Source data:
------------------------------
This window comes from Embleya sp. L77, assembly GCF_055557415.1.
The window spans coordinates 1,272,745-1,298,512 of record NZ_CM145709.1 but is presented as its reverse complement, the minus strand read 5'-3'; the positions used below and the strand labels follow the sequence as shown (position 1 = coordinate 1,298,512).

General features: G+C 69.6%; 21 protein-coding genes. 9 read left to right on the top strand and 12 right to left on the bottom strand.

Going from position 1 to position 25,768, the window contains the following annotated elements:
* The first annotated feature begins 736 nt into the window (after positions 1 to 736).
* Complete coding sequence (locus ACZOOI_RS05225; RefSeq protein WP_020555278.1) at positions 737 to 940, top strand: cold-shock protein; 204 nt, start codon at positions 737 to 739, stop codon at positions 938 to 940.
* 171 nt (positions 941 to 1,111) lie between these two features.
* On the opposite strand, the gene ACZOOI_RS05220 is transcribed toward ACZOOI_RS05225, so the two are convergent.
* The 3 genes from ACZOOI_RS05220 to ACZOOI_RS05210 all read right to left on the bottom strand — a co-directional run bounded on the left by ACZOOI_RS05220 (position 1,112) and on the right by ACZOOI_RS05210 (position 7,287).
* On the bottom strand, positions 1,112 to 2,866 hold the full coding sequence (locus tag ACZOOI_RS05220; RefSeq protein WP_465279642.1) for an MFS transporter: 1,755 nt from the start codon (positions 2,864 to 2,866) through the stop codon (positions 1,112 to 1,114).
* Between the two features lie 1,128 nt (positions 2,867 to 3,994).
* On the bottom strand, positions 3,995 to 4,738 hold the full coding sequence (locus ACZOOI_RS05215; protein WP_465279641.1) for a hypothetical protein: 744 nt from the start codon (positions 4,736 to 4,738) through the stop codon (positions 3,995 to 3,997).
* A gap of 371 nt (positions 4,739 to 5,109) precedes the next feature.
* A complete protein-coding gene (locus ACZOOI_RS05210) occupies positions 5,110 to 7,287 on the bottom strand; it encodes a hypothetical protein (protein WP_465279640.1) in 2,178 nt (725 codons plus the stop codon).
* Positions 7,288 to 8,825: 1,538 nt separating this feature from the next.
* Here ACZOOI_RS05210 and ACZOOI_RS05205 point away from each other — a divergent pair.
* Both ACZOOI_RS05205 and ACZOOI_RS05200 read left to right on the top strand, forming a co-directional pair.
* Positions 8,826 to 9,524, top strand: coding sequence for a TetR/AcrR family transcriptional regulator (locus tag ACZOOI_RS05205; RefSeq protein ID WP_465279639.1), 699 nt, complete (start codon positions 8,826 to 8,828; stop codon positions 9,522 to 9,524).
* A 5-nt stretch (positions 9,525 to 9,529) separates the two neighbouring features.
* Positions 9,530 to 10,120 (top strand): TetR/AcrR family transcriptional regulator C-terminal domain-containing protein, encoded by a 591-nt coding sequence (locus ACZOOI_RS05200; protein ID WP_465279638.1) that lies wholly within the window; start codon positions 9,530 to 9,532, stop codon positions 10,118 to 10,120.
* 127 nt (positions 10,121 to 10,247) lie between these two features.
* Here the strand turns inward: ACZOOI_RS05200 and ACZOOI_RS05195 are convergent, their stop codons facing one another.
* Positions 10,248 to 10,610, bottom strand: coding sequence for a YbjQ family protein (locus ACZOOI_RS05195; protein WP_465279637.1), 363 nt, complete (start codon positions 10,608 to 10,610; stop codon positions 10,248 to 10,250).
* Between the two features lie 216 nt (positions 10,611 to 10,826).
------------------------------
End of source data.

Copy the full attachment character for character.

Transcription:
This window comes from Embleya sp. L77, assembly GCF_055557415.1.
The window spans coordinates 1,272,745-1,298,512 of record NZ_CM145709.1 but is presented as its reverse complement, the minus strand read 5'-3'; the positions used below and the strand labels follow the sequence as shown (position 1 = coordinate 1,298,512).

General features: G+C 69.6%; 21 protein-coding genes. 9 read left to right on the top strand and 12 right to left on the bottom strand.

Going from position 1 to position 25,768, the window contains the following annotated elements:
* The first annotated feature begins 736 nt into the window (after positions 1 to 736).
* Complete coding sequence (locus ACZOOI_RS05225; RefSeq protein WP_020555278.1) at positions 737 to 940, top strand: cold-shock protein; 204 nt, start codon at positions 737 to 739, stop codon at positions 938 to 940.
* 171 nt (positions 941 to 1,111) lie between these two features.
* On the opposite strand, the gene ACZOOI_RS05220 is transcribed toward ACZOOI_RS05225, so the two are convergent.
* The 3 genes from ACZOOI_RS05220 to ACZOOI_RS05210 all read right to left on the bottom strand — a co-directional run bounded on the left by ACZOOI_RS05220 (position 1,112) and on the right by ACZOOI_RS05210 (position 7,287).
* On the bottom strand, positions 1,112 to 2,866 hold the full coding sequence (locus tag ACZOOI_RS05220; RefSeq protein WP_465279642.1) for an MFS transporter: 1,755 nt from the start codon (positions 2,864 to 2,866) through the stop codon (positions 1,112 to 1,114).
* Between the two features lie 1,128 nt (positions 2,867 to 3,994).
* On the bottom strand, positions 3,995 to 4,738 hold the full coding sequence (locus ACZOOI_RS05215; protein WP_465279641.1) for a hypothetical protein: 744 nt from the start codon (positions 4,736 to 4,738) through the stop codon (positions 3,995 to 3,997).
* A gap of 371 nt (positions 4,739 to 5,109) precedes the next feature.
* A complete protein-coding gene (locus ACZOOI_RS05210) occupies positions 5,110 to 7,287 on the bottom strand; it encodes a hypothetical protein (protein WP_465279640.1) in 2,178 nt (725 codons plus the stop codon).
* Positions 7,288 to 8,825: 1,538 nt separating this feature from the next.
* Here ACZOOI_RS05210 and ACZOOI_RS05205 point away from each other — a divergent pair.
* Both ACZOOI_RS05205 and ACZOOI_RS05200 read left to right on the top strand, forming a co-directional pair.
* Positions 8,826 to 9,524, top strand: coding sequence for a TetR/AcrR family transcriptional regulator (locus tag ACZOOI_RS05205; RefSeq protein ID WP_465279639.1), 699 nt, complete (start codon positions 8,826 to 8,828; stop codon positions 9,522 to 9,524).
* A 5-nt stretch (positions 9,525 to 9,529) separates the two neighbouring features.
* Positions 9,530 to 10,120 (top strand): TetR/AcrR family transcriptional regulator C-terminal domain-containing protein, encoded by a 591-nt coding sequence (locus ACZOOI_RS05200; protein ID WP_465279638.1) that lies wholly within the window; start codon positions 9,530 to 9,532, stop codon positions 10,118 to 10,120.
* 127 nt (positions 10,121 to 10,247) lie between these two features.
* Here the strand turns inward: ACZOOI_RS05200 and ACZOOI_RS05195 are convergent, their stop codons facing one another.
* Positions 10,248 to 10,610, bottom strand: coding sequence for a YbjQ family protein (locus ACZOOI_RS05195; protein WP_465279637.1), 363 nt, complete (start codon positions 10,608 to 10,610; stop codon positions 10,248 to 10,250).
* Between the two features lie 216 nt (positions 10,611 to 10,826).